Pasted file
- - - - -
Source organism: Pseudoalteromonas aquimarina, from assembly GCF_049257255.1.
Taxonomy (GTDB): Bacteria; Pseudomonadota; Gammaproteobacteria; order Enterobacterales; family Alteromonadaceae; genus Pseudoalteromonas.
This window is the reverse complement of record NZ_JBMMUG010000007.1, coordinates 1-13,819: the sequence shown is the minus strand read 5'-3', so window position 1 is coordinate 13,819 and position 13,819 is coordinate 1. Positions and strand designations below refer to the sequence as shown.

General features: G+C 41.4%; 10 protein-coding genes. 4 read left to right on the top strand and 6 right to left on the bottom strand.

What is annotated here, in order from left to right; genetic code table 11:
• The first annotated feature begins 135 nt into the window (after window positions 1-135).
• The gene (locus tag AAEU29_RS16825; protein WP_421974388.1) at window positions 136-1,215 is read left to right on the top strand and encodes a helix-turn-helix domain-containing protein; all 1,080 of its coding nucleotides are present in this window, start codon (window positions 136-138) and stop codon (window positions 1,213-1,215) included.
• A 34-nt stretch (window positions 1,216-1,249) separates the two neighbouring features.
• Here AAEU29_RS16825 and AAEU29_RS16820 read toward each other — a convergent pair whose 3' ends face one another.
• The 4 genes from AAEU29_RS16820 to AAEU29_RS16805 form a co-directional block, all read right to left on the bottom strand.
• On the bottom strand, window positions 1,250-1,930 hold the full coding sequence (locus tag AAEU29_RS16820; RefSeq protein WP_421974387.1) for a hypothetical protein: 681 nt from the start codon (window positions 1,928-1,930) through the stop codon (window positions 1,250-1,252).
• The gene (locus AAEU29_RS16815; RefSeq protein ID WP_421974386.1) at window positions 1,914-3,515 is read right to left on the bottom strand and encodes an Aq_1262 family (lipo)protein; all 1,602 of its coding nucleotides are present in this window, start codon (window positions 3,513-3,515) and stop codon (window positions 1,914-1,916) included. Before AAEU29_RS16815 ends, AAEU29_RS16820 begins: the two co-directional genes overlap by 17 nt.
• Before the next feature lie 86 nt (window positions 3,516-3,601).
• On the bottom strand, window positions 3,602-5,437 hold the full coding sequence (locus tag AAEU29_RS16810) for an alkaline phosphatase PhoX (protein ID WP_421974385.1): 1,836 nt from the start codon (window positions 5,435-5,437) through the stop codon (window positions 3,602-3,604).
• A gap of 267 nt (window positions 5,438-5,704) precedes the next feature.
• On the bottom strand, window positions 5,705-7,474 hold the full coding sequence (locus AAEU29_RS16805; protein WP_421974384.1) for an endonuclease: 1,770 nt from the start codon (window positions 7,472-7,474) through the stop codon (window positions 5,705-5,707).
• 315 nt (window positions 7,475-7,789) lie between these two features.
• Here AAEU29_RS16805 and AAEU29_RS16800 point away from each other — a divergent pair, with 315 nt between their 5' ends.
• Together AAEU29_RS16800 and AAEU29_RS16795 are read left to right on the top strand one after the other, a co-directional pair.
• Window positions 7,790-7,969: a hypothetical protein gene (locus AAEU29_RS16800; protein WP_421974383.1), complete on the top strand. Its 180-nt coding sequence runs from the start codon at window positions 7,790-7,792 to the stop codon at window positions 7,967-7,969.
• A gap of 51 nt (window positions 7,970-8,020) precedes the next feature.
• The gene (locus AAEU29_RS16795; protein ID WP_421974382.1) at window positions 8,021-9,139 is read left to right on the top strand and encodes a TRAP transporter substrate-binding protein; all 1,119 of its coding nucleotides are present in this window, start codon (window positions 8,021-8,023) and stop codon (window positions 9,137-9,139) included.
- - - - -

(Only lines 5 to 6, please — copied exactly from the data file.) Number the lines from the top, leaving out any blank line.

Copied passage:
What is annotated here, in order from left to right; genetic code table 11:
• The first annotated feature begins 135 nt into the window (after window positions 1-135).